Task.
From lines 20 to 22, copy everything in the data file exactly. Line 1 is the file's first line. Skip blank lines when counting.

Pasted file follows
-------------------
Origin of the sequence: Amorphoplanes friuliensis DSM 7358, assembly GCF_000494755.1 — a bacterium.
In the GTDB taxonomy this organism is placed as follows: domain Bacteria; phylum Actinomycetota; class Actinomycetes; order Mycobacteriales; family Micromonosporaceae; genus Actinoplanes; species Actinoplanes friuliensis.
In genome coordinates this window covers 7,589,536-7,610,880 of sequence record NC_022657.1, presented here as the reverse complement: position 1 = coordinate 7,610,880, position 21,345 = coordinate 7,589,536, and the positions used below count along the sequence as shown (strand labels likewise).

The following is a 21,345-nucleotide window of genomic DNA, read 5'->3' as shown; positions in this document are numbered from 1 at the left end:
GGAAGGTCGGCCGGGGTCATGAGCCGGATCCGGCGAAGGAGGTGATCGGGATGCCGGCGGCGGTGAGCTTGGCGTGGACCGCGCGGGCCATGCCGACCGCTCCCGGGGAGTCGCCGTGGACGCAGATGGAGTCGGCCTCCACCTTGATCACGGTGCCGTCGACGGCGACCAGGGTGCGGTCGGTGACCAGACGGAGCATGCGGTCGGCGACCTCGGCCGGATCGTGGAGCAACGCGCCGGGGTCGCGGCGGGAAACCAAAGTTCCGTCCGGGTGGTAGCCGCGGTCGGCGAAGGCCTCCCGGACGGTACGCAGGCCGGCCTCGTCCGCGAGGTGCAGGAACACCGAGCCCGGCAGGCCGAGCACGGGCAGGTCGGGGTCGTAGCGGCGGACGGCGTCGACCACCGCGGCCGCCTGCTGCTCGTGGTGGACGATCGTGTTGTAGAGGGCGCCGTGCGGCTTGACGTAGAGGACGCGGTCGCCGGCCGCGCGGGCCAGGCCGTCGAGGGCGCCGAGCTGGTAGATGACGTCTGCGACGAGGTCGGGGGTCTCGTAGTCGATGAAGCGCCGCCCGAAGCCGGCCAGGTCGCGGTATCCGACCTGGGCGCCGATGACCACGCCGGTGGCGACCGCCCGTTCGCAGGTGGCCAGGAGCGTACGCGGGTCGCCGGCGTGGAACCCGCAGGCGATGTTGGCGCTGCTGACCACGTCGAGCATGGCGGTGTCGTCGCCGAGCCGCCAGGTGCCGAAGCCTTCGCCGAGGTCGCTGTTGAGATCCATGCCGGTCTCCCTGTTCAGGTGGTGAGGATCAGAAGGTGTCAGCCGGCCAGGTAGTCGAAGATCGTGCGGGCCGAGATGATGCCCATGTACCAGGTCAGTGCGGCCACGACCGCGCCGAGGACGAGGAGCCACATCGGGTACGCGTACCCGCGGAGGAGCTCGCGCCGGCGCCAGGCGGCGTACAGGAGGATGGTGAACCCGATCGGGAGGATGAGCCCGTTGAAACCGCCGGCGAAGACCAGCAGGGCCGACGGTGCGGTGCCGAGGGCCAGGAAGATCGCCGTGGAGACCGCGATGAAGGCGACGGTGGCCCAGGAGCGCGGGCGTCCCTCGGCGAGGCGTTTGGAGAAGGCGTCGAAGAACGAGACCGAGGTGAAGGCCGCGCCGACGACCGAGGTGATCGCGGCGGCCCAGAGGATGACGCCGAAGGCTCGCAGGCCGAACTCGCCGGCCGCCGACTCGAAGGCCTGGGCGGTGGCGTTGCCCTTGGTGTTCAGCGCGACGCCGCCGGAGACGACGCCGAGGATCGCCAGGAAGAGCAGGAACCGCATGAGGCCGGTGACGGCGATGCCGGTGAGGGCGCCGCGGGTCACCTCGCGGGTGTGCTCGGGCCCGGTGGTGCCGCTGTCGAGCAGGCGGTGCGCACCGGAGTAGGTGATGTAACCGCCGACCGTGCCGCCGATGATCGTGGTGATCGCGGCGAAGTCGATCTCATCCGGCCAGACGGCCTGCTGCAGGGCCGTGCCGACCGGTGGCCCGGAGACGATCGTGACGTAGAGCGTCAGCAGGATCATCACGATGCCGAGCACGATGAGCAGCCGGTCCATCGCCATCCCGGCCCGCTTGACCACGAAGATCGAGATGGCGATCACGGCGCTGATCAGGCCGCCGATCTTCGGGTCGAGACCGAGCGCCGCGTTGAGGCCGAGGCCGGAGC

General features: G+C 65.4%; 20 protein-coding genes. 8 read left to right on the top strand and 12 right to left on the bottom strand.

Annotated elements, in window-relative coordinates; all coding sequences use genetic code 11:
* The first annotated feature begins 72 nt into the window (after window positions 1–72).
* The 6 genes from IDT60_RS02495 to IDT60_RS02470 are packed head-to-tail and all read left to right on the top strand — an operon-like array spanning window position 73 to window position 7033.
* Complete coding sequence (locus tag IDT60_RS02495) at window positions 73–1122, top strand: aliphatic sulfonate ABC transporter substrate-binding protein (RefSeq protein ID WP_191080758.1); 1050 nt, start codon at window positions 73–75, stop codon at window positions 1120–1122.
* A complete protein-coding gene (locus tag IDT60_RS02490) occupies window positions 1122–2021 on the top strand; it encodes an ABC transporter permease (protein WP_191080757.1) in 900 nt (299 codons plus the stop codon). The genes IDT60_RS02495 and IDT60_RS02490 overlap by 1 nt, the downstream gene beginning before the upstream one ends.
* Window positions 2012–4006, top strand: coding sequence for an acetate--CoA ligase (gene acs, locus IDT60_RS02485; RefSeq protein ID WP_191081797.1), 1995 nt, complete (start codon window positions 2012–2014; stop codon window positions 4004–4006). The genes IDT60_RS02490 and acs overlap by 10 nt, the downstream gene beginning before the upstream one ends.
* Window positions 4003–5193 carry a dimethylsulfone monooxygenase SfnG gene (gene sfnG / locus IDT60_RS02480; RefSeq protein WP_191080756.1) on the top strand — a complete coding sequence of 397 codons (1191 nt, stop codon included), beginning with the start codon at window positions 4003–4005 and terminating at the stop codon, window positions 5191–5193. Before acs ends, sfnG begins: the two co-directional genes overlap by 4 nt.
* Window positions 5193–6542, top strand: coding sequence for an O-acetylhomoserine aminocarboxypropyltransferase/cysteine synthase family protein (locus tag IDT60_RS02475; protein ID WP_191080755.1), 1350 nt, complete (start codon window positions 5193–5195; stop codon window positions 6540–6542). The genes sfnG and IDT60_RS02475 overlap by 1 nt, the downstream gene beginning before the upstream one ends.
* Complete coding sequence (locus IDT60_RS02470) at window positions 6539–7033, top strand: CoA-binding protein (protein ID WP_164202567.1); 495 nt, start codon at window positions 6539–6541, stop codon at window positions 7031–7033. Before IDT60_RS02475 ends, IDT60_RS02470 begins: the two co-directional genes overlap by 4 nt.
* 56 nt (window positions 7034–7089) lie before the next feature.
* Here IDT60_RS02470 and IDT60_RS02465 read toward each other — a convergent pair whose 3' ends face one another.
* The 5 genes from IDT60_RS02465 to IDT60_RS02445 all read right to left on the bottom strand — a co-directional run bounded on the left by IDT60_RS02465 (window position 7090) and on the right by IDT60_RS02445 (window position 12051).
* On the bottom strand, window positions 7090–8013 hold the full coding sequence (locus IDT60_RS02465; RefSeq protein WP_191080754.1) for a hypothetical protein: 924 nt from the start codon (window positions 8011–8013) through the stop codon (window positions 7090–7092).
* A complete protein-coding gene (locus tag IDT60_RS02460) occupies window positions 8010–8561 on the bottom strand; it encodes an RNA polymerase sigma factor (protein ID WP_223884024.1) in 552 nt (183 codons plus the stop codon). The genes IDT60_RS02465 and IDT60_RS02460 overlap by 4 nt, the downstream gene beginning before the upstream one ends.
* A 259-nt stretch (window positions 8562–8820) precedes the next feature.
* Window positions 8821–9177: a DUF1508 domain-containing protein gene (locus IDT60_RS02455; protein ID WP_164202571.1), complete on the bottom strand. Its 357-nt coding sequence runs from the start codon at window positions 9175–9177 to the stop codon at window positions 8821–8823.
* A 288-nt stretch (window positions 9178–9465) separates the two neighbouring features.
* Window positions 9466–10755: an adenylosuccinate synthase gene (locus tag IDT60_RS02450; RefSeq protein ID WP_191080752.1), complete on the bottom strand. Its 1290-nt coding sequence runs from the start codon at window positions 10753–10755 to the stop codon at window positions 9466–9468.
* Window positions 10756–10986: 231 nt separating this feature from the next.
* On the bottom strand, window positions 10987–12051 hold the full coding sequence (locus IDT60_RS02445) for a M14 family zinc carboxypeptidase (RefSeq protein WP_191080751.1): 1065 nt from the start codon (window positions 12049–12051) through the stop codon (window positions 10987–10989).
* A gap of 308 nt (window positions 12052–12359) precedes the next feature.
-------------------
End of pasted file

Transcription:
* A complete protein-coding gene (locus tag IDT60_RS02460) occupies window positions 8010–8561 on the bottom strand; it encodes an RNA polymerase sigma factor (protein ID WP_223884024.1) in 552 nt (183 codons plus the stop codon). The genes IDT60_RS02465 and IDT60_RS02460 overlap by 4 nt, the downstream gene beginning before the upstream one ends.
* A 259-nt stretch (window positions 8562–8820) precedes the next feature.
* Window positions 8821–9177: a DUF1508 domain-containing protein gene (locus IDT60_RS02455; protein ID WP_164202571.1), complete on the bottom strand. Its 357-nt coding sequence runs from the start codon at window positions 9175–9177 to the stop codon at window positions 8821–8823.